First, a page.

By Alisdair Stirling
Pericoital oral levonorgestrel – taking the pill before or after sex – is safe and ‘moderately effective’ as a contraceptive, new research suggests – but regular use is not recommended without further research.
A systematic review of 15 studies examined data where, in total, 2,628 women received pericoital levonorgestrel 0.75mg and 5,787 received other doses of the drug.
US researchers compared the efficacy of contraceptive methods by calculating the pregnancy rate in the population divided by 100 years of exposure and found the 0.75mg dose resulted in 5.1 pregnancies per 100 woman-years, while other doses varied from 0 to 9.0 pregnancies per 100 women-years. Some 4.9 pregnancies per 100-woman years were seen across all studies.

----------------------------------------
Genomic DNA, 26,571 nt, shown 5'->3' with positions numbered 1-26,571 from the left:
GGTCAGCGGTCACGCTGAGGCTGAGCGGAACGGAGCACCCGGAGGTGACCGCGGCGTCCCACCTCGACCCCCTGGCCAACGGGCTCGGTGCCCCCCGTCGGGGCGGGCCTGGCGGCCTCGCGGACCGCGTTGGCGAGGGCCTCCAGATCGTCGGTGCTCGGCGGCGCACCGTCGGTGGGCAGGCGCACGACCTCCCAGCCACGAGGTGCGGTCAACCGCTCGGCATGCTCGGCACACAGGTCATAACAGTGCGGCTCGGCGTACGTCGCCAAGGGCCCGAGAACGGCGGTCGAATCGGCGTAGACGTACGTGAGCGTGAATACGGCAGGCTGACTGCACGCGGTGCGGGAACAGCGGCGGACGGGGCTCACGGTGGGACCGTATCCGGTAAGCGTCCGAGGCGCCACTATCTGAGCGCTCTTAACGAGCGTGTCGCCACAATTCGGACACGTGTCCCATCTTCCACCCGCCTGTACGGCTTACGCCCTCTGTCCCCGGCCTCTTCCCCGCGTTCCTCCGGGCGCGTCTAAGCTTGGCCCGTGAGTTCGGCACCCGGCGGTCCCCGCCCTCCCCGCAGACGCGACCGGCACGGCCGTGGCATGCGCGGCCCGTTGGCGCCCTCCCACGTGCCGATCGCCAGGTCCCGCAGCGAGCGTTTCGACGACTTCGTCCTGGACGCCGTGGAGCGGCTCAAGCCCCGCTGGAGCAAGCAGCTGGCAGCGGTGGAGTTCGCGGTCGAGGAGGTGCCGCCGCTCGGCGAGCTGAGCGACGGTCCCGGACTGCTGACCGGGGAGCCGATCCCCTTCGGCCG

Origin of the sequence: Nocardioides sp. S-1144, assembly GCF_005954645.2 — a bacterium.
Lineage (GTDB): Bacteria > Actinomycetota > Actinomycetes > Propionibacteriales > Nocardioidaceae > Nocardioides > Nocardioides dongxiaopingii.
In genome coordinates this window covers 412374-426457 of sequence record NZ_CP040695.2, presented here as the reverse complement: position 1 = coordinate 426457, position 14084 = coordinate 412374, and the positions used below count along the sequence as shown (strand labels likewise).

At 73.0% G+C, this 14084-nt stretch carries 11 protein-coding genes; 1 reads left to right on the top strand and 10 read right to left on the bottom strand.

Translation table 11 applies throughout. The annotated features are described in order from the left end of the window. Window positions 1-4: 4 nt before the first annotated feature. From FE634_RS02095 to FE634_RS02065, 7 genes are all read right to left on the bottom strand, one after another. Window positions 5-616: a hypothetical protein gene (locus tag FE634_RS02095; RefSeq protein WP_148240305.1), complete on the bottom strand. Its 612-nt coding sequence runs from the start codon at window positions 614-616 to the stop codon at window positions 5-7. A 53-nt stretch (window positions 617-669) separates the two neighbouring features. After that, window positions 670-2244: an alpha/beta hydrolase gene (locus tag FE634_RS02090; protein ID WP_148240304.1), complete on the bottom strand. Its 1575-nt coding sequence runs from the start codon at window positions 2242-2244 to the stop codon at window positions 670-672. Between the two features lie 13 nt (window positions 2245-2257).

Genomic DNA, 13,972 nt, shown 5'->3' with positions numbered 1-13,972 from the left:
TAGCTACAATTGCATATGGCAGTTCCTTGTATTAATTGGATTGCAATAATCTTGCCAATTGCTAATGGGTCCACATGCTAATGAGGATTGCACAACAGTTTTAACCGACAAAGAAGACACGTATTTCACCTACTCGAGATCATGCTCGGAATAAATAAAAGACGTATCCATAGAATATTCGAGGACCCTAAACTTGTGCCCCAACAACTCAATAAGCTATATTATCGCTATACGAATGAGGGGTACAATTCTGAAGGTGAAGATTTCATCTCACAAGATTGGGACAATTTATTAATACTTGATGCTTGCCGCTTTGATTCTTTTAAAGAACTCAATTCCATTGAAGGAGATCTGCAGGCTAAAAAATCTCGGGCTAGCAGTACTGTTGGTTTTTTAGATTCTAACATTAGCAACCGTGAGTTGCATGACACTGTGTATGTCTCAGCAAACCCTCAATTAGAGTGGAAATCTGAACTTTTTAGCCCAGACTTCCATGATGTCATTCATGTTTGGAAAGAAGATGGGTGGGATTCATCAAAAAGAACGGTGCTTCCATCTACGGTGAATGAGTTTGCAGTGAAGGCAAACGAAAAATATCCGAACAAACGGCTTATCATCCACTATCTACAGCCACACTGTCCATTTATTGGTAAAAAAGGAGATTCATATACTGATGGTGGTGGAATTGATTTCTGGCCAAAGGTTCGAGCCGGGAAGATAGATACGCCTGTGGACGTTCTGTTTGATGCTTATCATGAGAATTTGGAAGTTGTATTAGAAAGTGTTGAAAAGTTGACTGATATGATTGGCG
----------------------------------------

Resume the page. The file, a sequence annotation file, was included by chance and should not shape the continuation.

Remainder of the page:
Other results suggested the main side effect was frequent menstrual irregularities, no serious adverse events were reported and most women said they liked the pericoital method.
Lead researcher Dr Elizabeth Raymond, associate medical director of Family Health International, North Carolina said. ‘The data suggested that pericoital oral levonorgestrel is safe and moderately effective.
‘However, the quality of the studies was suboptimal. A pressing need exists for rigorous research to evaluate pericoital use of levonorgestrel as a primary means of contraception.’
Pericoital pill ‘moderately effective’